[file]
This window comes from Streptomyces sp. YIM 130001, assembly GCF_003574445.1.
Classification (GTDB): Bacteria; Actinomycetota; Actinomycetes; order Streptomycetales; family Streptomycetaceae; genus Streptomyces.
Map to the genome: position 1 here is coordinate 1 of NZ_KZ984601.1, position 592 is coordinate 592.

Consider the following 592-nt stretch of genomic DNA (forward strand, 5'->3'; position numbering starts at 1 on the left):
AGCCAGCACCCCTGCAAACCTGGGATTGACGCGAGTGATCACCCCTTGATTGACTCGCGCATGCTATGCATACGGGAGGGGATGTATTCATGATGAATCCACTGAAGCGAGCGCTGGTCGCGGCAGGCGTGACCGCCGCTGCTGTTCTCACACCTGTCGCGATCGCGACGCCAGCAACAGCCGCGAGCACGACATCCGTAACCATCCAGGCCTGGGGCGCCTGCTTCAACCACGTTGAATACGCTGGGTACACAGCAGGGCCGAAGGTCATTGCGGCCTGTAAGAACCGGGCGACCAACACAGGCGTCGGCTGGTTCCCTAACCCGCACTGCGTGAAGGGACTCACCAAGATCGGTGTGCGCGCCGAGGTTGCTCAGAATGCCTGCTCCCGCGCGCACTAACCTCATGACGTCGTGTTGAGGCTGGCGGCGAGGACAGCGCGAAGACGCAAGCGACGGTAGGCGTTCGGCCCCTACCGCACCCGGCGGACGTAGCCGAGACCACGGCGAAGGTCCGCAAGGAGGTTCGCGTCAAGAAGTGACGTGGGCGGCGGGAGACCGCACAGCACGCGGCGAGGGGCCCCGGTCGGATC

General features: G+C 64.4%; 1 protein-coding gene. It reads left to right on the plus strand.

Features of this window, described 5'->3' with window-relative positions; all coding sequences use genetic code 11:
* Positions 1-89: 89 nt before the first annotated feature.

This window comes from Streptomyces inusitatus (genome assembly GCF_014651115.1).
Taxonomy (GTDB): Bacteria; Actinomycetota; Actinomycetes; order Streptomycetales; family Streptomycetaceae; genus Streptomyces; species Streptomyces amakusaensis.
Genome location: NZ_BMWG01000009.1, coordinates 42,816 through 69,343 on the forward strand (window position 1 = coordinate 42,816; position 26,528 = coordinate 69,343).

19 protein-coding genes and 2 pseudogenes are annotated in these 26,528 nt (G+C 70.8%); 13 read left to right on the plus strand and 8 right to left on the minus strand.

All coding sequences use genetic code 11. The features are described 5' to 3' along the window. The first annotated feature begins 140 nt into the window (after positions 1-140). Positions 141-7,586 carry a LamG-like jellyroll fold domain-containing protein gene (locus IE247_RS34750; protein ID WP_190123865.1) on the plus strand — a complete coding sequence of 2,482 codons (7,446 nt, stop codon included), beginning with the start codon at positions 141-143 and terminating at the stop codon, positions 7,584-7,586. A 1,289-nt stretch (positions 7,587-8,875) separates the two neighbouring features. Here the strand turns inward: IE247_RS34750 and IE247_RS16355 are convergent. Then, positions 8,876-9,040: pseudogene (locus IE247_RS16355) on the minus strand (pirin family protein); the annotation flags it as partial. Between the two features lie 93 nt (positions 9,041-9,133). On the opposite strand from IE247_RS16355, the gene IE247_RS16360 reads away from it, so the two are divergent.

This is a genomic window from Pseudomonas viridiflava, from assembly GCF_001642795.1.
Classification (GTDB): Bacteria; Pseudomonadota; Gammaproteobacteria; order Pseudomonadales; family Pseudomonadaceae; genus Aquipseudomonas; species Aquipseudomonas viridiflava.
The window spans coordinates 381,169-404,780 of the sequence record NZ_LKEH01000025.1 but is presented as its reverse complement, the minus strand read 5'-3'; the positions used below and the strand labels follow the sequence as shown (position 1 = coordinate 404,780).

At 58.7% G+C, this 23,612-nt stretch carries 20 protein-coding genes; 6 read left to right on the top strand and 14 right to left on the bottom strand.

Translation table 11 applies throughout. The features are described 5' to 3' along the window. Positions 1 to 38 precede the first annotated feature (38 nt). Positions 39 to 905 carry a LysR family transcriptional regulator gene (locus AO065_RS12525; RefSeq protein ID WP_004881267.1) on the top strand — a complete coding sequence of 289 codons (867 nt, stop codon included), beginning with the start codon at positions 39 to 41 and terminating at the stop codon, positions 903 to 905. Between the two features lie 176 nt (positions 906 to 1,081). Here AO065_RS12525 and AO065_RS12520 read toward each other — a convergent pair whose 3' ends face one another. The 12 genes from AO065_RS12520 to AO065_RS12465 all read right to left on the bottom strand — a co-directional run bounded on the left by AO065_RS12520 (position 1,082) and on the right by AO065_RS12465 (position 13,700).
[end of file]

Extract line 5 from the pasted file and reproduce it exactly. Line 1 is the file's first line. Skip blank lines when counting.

AGCCAGCACCCCTGCAAACCTGGGATTGACGCGAGTGATCACCCCTTGATTGACTCGCGCATGCTATGCATACGGGAGGGGATGTATTCATGATGAATCCACTGAAGCGAGCGCTGGTCGCGGCAGGCGTGACCGCCGCTGCTGTTCTCACACCTGTCGCGATCGCGACGCCAGCAACAGCCGCGAGCACGACATCCGTAACCATCCAGGCCTGGGGCGCCTGCTTCAACCACGTTGAATACGCTGGGTACACAGCAGGGCCGAAGGTCATTGCGGCCTGTAAGAACCGGGCGACCAACACAGGCGTCGGCTGGTTCCCTAACCCGCACTGCGTGAAGGGACTCACCAAGATCGGTGTGCGCGCCGAGGTTGCTCAGAATGCCTGCTCCCGCGCGCACTAACCTCATGACGTCGTGTTGAGGCTGGCGGCGAGGACAGCGCGAAGACGCAAGCGACGGTAGGCGTTCGGCCCCTACCGCACCCGGCGGACGTAGCCGAGACCACGGCGAAGGTCCGCAAGGAGGTTCGCGTCAAGAAGTGACGTGGGCGGCGGGAGACCGCACAGCACGCGGCGAGGGGCCCCGGTCGGATC